Metal workers from building 169 say it's typical for new employees to have health issues their first couple of weeks, until their body adapts to the environment.
After OSHA found high exposure levels of cancer causing agents like Chromium (VI), Lead and Beryllium on the base, employees are speaking out on their health problems.
"The doctor saw something, it was a spot on my lungs and it concerned her," said Spencer Bryan.
"It got bad. It got bad up until the point until June of last year, when they moved me out of the environment that everything started clearing up," said Willie Johnson.
Spencer Bryan and Willie Johnson both previously worked in building 169 at Robins Air Force Base and both men experienced different health complications that they say are rooted in their work environment.
"Beryllium was found in the building so I contacted my doctor and I asked the doctor was there anyway that that might not have been diagnosed right? Since Beryllium was found," said
After a spot was found on Spencer Bryan's lung, doctors initially diagnosed him with sarcoidosis, but after OSHA violations found high levels of Beryllium his work area, his doctor changed his diagnosis to Berylliosis.
"If I hadn't been diagnosed, or gone in for the x-ray I would have never known I had anything," said
According to the CDC, symptoms of the disease may include:
• Weight loss
and in severe cases, Berylliosis can lead to chronic lung disease.
Before moving to building 169 a couple of years ago Willie Johnson's never had any respiratory problems. After the move Johnson had hard time breathing and was diagnosed with asthma.
"I went to both doctors and he wrote a note saying that Mr. Johnson does have, does have a breathing problem. It was picked up on the job. They also recommended that I be moved to another work environment," said Johnson.
Johnson says his skin was also affected by contaminant exposure. His eyes and hands were irritated. Finally, Johnson's condition got so bad that his finger nails peeled off. His symptoms went on for more than a year before he was relocated out of building 169.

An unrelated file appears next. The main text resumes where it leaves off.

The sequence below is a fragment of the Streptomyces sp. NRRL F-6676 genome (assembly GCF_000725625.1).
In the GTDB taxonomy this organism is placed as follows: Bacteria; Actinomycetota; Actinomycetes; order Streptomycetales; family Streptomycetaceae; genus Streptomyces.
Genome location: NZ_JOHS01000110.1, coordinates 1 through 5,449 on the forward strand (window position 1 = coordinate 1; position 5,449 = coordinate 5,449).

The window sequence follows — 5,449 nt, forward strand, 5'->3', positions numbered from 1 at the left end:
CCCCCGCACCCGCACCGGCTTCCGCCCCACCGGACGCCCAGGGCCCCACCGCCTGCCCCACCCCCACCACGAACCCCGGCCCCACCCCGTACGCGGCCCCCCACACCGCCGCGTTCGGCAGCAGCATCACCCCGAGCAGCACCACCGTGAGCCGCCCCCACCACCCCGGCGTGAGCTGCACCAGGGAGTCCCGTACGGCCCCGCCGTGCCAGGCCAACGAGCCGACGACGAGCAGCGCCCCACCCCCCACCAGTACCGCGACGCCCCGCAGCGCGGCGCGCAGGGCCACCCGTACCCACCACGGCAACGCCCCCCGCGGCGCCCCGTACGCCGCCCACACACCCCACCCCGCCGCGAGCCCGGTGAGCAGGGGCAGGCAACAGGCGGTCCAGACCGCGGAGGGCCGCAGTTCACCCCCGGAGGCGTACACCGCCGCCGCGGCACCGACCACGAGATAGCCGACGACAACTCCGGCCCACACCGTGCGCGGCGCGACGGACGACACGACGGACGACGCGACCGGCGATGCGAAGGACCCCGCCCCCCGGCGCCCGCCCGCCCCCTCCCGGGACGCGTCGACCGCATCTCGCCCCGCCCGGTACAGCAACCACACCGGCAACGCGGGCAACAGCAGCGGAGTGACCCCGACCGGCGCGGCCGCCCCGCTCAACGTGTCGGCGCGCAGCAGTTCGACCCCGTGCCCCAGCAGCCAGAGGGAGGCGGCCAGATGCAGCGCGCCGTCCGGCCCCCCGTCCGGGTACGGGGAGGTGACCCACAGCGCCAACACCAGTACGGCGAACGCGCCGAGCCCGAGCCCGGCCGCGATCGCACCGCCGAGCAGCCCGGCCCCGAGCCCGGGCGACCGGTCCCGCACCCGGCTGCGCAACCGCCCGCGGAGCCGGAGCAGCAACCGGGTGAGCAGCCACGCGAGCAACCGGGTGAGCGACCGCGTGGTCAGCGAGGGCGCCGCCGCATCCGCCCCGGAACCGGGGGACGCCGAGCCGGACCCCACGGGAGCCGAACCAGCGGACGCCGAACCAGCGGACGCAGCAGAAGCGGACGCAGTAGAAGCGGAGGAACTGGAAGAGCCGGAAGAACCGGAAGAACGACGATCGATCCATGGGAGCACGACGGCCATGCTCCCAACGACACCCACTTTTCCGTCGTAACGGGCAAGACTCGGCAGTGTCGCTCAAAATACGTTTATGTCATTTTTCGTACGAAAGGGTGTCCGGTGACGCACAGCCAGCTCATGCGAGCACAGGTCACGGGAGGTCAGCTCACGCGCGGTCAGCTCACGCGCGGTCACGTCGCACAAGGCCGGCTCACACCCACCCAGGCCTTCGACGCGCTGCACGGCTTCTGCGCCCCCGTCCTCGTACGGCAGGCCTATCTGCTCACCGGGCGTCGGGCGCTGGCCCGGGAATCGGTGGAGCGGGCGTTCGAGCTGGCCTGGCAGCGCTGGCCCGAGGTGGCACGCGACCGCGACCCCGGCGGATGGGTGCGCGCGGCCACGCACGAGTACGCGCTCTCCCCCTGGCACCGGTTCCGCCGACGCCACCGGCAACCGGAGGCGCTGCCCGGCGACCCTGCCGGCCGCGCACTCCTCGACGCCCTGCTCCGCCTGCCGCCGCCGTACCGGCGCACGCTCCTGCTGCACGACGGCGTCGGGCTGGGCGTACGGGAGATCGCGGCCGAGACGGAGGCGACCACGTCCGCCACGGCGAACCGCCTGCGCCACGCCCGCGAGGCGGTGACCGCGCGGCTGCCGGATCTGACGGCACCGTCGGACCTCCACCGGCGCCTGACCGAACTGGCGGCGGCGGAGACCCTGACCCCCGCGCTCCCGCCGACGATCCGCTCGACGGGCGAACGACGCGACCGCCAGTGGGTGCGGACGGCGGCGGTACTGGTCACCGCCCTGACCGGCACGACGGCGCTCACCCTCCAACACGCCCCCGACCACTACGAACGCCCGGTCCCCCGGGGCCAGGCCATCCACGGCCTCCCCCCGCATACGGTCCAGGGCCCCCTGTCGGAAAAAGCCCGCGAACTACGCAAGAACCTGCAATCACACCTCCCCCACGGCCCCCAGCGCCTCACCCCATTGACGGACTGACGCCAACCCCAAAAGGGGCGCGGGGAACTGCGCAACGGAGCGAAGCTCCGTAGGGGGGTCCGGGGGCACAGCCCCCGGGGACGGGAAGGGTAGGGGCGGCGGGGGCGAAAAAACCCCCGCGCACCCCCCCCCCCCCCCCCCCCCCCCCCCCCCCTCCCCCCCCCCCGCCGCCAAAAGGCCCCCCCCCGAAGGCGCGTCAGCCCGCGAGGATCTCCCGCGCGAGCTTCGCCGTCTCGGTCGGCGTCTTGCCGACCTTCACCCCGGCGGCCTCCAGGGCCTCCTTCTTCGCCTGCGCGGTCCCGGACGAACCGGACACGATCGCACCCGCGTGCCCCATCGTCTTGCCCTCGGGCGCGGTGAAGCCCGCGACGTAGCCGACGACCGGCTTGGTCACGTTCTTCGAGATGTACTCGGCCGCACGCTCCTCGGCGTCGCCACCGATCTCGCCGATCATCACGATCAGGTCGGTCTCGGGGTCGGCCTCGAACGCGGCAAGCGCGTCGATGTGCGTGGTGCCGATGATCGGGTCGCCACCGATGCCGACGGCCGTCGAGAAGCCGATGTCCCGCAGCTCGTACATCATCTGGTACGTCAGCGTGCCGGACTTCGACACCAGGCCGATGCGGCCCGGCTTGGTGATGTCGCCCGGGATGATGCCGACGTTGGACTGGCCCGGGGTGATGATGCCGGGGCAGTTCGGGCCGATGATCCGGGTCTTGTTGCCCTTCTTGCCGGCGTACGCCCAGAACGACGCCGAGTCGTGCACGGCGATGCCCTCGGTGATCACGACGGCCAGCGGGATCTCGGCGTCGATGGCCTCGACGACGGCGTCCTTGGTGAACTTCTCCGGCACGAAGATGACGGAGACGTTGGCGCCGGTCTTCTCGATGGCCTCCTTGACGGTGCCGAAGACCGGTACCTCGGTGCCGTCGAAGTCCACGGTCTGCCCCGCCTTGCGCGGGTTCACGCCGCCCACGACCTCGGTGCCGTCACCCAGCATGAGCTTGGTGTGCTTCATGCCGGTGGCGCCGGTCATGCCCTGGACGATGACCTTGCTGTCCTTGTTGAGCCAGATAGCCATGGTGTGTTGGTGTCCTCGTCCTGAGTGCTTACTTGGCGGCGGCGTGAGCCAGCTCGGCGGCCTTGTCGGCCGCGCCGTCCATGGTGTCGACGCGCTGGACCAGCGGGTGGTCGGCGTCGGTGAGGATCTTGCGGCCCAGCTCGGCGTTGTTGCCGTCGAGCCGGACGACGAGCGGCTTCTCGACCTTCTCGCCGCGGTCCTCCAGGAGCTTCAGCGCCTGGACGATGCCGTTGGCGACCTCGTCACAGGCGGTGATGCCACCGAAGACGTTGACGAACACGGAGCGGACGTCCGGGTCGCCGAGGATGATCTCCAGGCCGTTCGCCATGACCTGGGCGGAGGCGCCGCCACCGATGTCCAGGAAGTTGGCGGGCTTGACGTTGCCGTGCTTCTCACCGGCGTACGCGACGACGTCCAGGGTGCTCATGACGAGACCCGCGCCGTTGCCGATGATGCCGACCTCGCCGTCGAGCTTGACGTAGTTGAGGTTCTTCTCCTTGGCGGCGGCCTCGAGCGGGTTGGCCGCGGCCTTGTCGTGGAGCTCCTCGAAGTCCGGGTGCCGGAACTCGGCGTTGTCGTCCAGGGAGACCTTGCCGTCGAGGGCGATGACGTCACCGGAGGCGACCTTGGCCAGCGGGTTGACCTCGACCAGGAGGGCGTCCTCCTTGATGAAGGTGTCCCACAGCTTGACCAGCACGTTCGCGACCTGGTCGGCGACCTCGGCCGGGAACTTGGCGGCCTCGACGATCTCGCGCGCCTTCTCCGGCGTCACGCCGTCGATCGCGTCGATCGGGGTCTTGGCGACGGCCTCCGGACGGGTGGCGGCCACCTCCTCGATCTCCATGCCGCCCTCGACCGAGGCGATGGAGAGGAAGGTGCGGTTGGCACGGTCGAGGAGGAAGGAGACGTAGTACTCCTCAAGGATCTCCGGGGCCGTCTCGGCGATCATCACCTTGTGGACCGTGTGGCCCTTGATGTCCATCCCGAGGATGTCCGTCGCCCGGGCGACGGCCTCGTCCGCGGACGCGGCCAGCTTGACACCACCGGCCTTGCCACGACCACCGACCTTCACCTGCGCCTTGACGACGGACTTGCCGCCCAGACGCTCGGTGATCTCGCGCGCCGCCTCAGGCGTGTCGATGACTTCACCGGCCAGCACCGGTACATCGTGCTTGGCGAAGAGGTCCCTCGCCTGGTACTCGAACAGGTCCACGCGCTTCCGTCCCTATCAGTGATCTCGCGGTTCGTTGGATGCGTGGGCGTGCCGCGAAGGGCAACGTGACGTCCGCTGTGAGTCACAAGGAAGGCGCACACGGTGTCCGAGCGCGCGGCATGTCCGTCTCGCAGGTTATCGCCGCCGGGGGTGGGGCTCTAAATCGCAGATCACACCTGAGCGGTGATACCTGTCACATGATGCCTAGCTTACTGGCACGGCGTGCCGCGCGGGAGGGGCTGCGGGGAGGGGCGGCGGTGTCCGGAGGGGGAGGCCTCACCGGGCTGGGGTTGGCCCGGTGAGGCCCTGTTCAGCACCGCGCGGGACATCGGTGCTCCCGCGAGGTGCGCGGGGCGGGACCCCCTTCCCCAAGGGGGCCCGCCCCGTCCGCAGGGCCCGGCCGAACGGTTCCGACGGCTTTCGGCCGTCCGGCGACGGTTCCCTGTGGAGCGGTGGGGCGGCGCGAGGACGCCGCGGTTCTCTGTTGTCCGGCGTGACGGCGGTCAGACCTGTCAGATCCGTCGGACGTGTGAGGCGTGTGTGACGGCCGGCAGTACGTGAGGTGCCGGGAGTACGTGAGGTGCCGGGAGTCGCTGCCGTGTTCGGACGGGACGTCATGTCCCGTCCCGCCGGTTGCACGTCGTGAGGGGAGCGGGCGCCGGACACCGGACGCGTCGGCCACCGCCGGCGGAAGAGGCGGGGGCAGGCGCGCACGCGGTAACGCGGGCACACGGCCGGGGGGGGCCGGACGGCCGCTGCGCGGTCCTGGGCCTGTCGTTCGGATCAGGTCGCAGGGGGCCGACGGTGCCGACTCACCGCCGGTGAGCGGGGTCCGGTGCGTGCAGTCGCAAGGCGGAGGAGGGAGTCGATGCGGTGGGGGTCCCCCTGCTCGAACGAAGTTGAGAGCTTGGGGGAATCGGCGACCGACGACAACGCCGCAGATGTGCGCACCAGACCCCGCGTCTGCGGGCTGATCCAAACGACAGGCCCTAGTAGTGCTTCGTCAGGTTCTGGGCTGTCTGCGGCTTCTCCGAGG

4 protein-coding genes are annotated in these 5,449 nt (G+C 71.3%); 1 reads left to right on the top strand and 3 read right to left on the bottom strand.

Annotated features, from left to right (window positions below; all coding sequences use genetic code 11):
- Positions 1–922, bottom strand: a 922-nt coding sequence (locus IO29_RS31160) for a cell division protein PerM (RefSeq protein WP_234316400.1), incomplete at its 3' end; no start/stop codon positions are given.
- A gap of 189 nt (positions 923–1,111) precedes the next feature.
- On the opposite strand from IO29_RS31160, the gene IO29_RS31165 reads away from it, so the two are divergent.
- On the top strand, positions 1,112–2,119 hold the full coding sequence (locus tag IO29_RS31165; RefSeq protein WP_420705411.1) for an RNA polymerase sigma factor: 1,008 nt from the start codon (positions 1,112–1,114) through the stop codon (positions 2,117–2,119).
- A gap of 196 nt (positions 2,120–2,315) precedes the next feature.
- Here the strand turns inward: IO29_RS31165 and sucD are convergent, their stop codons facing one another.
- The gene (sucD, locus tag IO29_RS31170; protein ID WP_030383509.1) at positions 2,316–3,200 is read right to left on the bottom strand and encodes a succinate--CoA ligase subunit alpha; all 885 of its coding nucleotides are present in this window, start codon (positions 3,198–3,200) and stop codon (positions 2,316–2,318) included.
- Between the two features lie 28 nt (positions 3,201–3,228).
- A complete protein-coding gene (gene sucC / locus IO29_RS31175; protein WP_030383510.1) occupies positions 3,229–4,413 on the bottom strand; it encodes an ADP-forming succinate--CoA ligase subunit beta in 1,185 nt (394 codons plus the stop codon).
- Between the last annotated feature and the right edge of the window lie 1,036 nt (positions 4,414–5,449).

"My fingers were busting, they would bust open, so the gloves didn't stop it. This is when my fingernails and this happened back in 2009 also. These two finger nails went to just peeling, falling off, and this is all in the doctors notes on this right here," said Johnson.
According to the union president, Tom Scott, there have been around 300 grievance cases filed by workers from 169, 670, and the air line. The most deadly concern for employees is long term exposure to these contaminants has been proven to cause cancer.
"We have a husband and wife that work in that same building and both of them have cancer and their doctor is attributing it possibly to the Chromate (VI), the long term exposure. I'm not a M.D., and I can't say 100 percent, but I'm getting reports from employees that they have cancer and they're attributing it to the Chromate (VI)," said Scott.
Major General Robert McMahon says there is a process in place for employees who believe they've been exposed.
"Every worker in the department of defense, every worker at Robins Air Force Base, every worker at the
Willie Johnson says that even after going to the base clinic and his own personal doctor, he didn't find relief until he was moved out of the building.
"Cause now like I said now that I'm out of the environment since June of last year so everything has cleared up, but prior to that it was an ongoing process," said Johnson.
Major General McMahon says any base employee who believes they're having health complications due to contaminant exposure to contact Occupational Medical Personnel on the Base.